The reason is that it is something we CAN control and it matters – a lot!
DALBAR is a quantitative research firm that uses data from the Investment Company Institute (ICI), Standard & Poor’s and Barclays Capital Index Products to compare mutual fund investor returns to an appropriate set of benchmarks. Covering the period from January 1, 1992, to December 31, 2011, the study utilizes mutual fund sales, redemptions and exchanges each month as a measure of investor behavior. These behaviors reflect the “average investor.” Based on this behavior, the analysis calculates the “average investor return” for various periods. These results are then compared to the returns of respective indices. There is very little empirical data on investor’s actual real world performance, so a report from DALBAR is something investors and advisors should understand.
Here are the DALBAR findings:
For the period from 1991 through 2010, while the S&P 500 Index returned 9.1 percent/year the average mutual fund investor earned just 3.8 percent/year. For the same period, bond investors earned just 1 percent yearly, compared with the Barclays Aggregate Bond Index return of 6.9 percent/year.
Source: DALBAR, Quantitative Analysis of Investor Behavior (QAIB) April 2012
Dalbar’s 2012 report, “Quantitative Analysis of Investor Behavior,” showed similar results for 2011, with the average equity fund investors losing 5.73% in 2011 compared to the gain of 2.12% that simply holding the S&P 500 produced. Both equity and fixed income investors underperformed the market on a 1, 3, 5,10 and 20-year annualized basis.
The report states – “The poor performance shows that psychological factors continue to harm the average investor and the remedies for these behaviors remain a work in progress”. The report also says that no matter the state of the mutual fund industry, boom or bust: Investment results are far more dependent on investor behavior than on fund performance. Mutual fund investors who hold on to their investments are more successful than those who time the market.
The gross under-performance of the average investor in 2011 clearly displays what has been the case for over twenty-five years – irrational decisions lead to inferior returns. This is not just the case on a year-by-year basis, but for intermediate and long-term results as well. Mutual Fund retention rates suggest that the average investor has not remained invested for long enough periods to derive the potential benefits of the investment markets. Analysis of investor fund flows compared to market performance further supports the argument that investors are unsuccessful at timing the market.
The question we would have to raise immediately is this: How can an average investor manage to underperform their own investments? If an investment produces a 5% return how can one manage to get less than a 1% return from the same investment? DALBAR says it is not the fault of the investment- after all, the investment has produced a 5% return but the investor has done something to destroy his own returns.
So unlike the media’s fondness for blaming investment performance, there is solid evidence that it’s not generally the fault of the investment – it is the fault of our human brain. Flawed creatures as we are, it is human behavior that appears to be the prime determinate of investment success. It is what we do with our investments after we buy them that is key.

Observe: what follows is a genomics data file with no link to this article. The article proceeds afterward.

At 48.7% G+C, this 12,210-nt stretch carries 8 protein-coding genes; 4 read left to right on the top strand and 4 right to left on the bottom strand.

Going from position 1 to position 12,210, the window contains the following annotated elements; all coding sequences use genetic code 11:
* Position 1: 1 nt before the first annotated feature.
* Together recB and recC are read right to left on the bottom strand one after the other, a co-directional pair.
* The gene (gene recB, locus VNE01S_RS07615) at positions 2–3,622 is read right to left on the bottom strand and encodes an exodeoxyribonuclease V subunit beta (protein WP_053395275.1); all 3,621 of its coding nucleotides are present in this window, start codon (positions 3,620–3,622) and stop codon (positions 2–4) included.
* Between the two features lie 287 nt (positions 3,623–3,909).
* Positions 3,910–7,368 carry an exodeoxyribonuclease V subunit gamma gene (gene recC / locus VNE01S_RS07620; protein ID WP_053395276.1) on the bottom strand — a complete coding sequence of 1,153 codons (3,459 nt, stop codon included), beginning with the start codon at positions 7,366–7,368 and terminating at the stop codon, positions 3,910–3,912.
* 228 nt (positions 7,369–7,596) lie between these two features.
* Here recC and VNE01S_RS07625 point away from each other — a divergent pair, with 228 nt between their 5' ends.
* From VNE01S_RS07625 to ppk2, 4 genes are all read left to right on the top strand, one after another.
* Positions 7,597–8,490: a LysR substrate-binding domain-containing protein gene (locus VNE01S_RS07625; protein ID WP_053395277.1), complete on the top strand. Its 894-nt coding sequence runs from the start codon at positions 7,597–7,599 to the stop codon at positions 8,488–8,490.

So what are these human factors that get in the way of our success and cause us to make irrational decisions. DALBAR claims that nine psychological factors are likely to be responsible for destroying investment returns and that they must be curbed to produce desirable results for investors:
- Loss Aversion: Expecting to find high returns with low risk. Humans are loss averse and internalize a loss much more deeply than a similar sized gain.
- Narrow Framing: The way information is framed can determine the outcome. Would you be more inclined to buy something that says it is 10% fat or something that says it is 90% fat free?
- Anchoring: Relating to familiar experiences, even when inappropriate. When choosing between investments, people almost always want to know their cost and judge the investment from that point. Investments don’t know what you paid for them.
- Mental Accounting: People taking undue risk in one area and avoiding rational risk in others. If someone loses a $100 on their way to a show they are much more likely to attend the show than if they lost a $100 ticket to the same show. Humans tend to keep track of money in silos marked for various things and this can undermine a diversified portfolio.
- Diversification: Seeking to reduce risk, but simply using different sources. Buying the same investment from 3 different sources is not generally a diversified strategy.
- Herding: The tendency of individuals to follow the crowd. Market bubbles and crashes are primarily due to this factor.
- Regret: We tend to avoid making decisions due to regret pain. People regret decisions they have made in their life much more than equally or potentially more important things that they have avoided doing or making a decision on.
- Media Response: Tendency to react to news without reasonable examination. Just because you read it somewhere or heard it on television doesn’t mean it is true and/or appropriate for you.
- Over-confidence: Belief that you know more than you really do or the tendency to overestimate the reliability of information used in making a decision.
Unfortunately, there is no Canadian equivalent to DALBAR, but to some degree there are similarities between Canadian and American investors. As your advisors, one of our key tasks is to try help you maintain a calm and balanced outlook and help you avoid the type of behaviours that will undermine your chance of success.